And tech company, Paddle, through their ‘Navigate’ program, allows every employee to work from anywhere for six weeks per year. They even give their team members US$340 each to cover Airbnb costs for their remote work experience.

Remote work predictions, in summary:

“What was a temporary solution to the onset of the pandemic has become a permanent reality for millions of professionals. It’s the ability and desire to live and work from anywhere.

Survey after survey shows employees’ desire for workplace flexibility even after the pandemic recedes. A 7,500-consumer survey we commissioned across five countries found that nearly two-thirds (63%) of all respondents have come to expect more flexibility from their employers – and employers around the world are taking note.”

Remote work and lifestyle balance: what the future of 'liquid borders' might feel like

A future of ‘liquid borders’ and a global workforce

According to Relocate.World, we’re headed towards a future with “liquid borders”.

They say, “as skills gain mobility, so do those who possess them”.

Two facts:

  1. The European Commission has published research that found over 18% of global roles can be performed remotely.
  2. Labour and skills shortages and an ageing population means the current active workforce will shrink by 50 million in the next 30 years.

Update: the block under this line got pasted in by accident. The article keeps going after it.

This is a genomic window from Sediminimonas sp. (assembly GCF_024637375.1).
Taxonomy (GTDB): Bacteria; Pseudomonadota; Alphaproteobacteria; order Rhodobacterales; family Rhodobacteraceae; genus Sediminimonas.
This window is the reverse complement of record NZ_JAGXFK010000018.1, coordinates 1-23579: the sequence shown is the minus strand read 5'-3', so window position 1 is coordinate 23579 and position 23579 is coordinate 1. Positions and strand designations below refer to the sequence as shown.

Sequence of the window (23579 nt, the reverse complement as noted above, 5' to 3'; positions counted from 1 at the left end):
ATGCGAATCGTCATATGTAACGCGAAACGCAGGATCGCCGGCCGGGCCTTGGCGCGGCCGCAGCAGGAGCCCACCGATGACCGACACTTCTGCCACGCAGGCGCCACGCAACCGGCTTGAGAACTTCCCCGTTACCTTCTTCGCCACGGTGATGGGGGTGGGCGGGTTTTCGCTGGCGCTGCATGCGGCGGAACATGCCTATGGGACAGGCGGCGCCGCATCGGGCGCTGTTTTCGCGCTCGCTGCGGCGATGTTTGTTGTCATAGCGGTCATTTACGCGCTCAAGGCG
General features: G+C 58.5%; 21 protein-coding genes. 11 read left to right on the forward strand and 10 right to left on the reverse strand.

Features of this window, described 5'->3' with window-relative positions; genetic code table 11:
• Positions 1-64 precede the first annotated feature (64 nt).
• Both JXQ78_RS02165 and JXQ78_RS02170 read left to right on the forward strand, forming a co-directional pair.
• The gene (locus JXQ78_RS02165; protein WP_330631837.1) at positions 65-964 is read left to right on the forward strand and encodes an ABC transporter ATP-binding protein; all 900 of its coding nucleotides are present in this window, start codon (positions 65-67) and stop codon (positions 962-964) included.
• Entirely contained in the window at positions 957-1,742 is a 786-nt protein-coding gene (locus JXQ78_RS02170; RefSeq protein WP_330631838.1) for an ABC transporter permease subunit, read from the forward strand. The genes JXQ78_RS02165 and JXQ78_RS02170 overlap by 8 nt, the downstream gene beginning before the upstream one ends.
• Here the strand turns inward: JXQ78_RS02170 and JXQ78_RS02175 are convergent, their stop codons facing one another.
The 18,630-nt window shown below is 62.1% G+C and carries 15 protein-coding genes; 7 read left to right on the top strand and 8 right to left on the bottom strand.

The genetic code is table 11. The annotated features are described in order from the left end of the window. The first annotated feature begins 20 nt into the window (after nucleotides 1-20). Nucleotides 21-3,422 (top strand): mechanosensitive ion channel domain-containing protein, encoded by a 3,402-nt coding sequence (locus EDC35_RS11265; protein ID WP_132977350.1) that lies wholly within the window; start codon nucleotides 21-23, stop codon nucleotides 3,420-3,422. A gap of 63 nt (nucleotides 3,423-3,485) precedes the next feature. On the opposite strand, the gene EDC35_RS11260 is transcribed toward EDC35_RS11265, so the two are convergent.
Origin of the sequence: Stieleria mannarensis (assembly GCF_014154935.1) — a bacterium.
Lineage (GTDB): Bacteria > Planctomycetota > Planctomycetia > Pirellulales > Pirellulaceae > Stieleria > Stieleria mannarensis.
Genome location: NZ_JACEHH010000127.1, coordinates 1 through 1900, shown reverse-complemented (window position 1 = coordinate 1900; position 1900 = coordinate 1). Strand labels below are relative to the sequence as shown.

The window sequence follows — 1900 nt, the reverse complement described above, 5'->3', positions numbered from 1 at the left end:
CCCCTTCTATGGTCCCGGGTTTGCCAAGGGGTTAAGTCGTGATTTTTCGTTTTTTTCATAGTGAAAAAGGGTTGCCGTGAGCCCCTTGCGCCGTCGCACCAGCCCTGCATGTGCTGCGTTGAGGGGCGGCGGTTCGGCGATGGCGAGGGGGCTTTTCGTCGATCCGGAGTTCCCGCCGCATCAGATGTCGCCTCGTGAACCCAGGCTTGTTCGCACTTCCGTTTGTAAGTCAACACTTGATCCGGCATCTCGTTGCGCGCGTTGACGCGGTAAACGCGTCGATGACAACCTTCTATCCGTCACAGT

Higher demand for the right people will inevitably mean those people will want the work on their terms. We’re already seeing this trend, as mentioned above via insight from Airbnb.

Putting the ‘flex’ in flexible

It’s exciting, all this talk of a flex work revolution.

I don’t have children, but I appreciate that flexible working arrangements make parents’ lives so much better. Similarly, those caring for ageing family members (and often kids too) need flexibility. It’s a game-changer.

For me, I value flexibility as it enables me to work in environments where I’m motivated and inspired. This isn’t a pipedream, it’s absolutely possible.

The key term for me in all of this really is ‘flexible’.

One size does not fit all.

Whatever ‘flex’ might look like for you, I’ll bet that you feel a sense of freedom because of it.

It goes to show that freedom (and associated balance, wellbeing and ease) is attainable. If we can continue to design our lives and working arrangements to benefit all involved (ourselves and our employers), then I see that flexibility is, happily, the future.